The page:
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reading back checksum/secure

 [1/12] from: carlos:lorenz:bol at: 21-Oct-2003 16:42


Hello list, Considering the following code, how can I get :pwd back in plain English?
>> pwd: ask "Enter password: "
Enter password: mypass == "mypass"
>> write %password.txt checksum/secure pwd >> pwd: read %password.txt
== "'FJ$6&[/^Q8^[&" Thanks Carlos Lorenz

 [2/12] from: andreas:bolka:gmx at: 21-Oct-2003 21:10


Tuesday, October 21, 2003, 8:42:31 PM, Carlos wrote:
> Considering the following code, how can I get :pwd back in plain > English?
<<quoted lines omitted: 4>>
>>> pwd: read %password.txt > == "'FJ$6&[/^Q8^[&"
you can't, and that's what one way hash algorithms are designed for. -- Best regards, Andreas

 [3/12] from: maarten:vrijheid at: 21-Oct-2003 21:42


You can't. Checksumming (hashing) is a one-way operation

 [4/12] from: joel:neely:fedex at: 21-Oct-2003 14:11


Hi, Carlos, You can't. See below. Carlos Lorenz wrote:
> Considering the following code, how can I get > :pwd back in plain English?
<<quoted lines omitted: 3>>
>> > == "'FJ$6&[/^Q8^[&"
Check the help for CHECKSUM:
>> ? checksum
USAGE: CHECKSUM data /tcp /secure /hash size /method word /key key-value DESCRIPTION: Returns a CRC or other type of checksum. CHECKSUM is a native value. ARGUMENTS: data -- Data to checksum (Type: any-string) REFINEMENTS: /tcp -- Returns an Internet TCP 16-bit checksum. /secure -- Returns a cryptographically secure checksum. /hash -- Returns a hash value size -- Size of the hash table (Type: integer) /method -- Method to use word -- Method (Type: word) /key -- Returns keyed HMAC value key-value -- Key to use (Type: any-string) The description "cryptographically secure" means that it is intended to be infeasably difficult to reverse the computation. -jn- -- ---------------------------------------------------------------------- Joel Neely joelDOTneelyATfedexDOTcom 901-263-4446 Enron Accountingg in a Nutshell: 1c=$0.01=($0.10)**2=(10c)**2=100c=$1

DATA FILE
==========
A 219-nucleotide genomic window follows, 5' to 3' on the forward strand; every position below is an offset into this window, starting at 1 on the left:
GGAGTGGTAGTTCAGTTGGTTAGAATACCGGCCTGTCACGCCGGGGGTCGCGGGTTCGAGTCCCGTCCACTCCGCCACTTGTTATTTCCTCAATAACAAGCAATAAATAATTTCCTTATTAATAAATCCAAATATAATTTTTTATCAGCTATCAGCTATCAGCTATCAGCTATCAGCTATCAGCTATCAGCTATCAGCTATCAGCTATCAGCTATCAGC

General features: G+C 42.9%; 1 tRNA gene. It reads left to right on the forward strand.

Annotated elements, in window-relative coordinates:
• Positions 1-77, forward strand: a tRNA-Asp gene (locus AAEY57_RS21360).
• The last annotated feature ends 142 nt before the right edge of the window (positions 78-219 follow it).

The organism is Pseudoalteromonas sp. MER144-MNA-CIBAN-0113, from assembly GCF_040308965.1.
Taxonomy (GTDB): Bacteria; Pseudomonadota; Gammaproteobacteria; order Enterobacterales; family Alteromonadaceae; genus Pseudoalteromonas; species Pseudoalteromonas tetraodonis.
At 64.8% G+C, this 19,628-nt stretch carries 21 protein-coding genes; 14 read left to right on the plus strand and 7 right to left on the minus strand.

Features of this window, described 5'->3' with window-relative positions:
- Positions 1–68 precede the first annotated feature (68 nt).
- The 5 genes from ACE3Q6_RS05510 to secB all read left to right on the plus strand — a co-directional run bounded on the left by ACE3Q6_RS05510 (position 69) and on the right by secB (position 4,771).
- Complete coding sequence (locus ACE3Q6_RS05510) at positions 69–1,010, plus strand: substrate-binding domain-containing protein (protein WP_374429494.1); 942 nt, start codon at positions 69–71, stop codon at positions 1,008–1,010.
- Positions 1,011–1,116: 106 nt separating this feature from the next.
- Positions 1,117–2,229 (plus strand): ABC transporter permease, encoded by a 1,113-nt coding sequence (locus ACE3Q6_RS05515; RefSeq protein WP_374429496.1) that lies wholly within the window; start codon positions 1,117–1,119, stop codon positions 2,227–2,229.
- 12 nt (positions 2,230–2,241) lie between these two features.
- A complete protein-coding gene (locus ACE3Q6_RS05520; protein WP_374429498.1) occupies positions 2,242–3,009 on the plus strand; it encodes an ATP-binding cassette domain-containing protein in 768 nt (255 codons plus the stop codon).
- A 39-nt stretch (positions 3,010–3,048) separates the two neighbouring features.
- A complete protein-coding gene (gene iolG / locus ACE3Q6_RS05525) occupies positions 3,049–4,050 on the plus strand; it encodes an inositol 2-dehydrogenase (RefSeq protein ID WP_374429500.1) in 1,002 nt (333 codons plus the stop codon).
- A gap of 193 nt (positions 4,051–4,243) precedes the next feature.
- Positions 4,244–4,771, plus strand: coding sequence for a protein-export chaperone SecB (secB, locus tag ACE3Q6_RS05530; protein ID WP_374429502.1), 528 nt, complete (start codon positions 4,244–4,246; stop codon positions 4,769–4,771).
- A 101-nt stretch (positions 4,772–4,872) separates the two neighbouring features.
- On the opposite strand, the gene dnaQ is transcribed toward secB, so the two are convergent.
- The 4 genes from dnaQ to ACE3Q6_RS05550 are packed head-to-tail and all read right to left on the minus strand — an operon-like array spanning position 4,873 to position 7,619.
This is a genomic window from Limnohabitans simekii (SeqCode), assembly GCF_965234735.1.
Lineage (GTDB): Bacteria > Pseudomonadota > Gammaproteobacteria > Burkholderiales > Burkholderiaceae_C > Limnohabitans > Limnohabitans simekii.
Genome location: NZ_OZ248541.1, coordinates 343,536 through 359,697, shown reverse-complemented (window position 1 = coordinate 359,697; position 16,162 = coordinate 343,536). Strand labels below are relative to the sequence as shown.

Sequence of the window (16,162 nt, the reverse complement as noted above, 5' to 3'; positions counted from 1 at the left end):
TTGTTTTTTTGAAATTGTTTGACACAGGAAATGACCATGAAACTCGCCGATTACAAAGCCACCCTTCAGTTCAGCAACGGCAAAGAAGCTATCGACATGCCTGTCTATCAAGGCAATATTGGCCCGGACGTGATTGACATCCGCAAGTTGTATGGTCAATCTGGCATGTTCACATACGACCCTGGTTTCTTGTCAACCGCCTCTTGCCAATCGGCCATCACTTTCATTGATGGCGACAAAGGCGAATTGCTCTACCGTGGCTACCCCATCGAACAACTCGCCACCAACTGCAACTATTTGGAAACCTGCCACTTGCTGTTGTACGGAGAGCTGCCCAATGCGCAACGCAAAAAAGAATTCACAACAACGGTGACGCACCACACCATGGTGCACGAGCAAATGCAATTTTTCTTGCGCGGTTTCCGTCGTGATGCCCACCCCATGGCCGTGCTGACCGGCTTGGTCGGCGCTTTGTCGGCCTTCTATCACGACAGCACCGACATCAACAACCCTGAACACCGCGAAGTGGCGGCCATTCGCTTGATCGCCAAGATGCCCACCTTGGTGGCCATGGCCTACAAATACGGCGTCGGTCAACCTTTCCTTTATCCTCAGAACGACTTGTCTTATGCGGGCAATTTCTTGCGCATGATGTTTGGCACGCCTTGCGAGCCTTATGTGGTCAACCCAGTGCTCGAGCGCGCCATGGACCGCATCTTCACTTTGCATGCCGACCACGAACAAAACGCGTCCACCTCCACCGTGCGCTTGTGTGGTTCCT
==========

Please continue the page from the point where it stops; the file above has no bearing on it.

[5/12] from: carlos:lorenz:bol at: 21-Oct-2003 18:27


Joel, I got it. That's exactly what I was looking for. The impossibility of getting back what was passed to checksum makes it ideal for login routines Thanks Carlos Em Ter 21 Out 2003 17:11, Joel Neely escreveu:

 [6/12] from: carlos:lorenz:bol at: 21-Oct-2003 18:25


Andreas, Maarten Is it secure to pass a checksum/secure value on a URL I mean when GET method is used on CGI? Carlos Em Ter 21 Out 2003 17:10, Andreas Bolka escreveu:

 [7/12] from: maximo:meteorstudios at: 21-Oct-2003 16:13


the reason for this, is that it protects you from the sysadmin himself. even he can't scan your password (unless he runs a mega-loop hashing and comparing all possible strings against the stored one) which can take hours, days or weeks to break. Which is why you should use long passwords on secure information (and change it from time to time). I am not sure how rebol hashes the password, but some algorythms make it possible for more than one password string to return the same hashed value. That is one reason it is not reversible. I'm not the expert, but these are little tidbits I've collected in my time ;-) -MAx --- You can either be part of the problem or part of the solution, but in the end, being part of the problem is much more fun.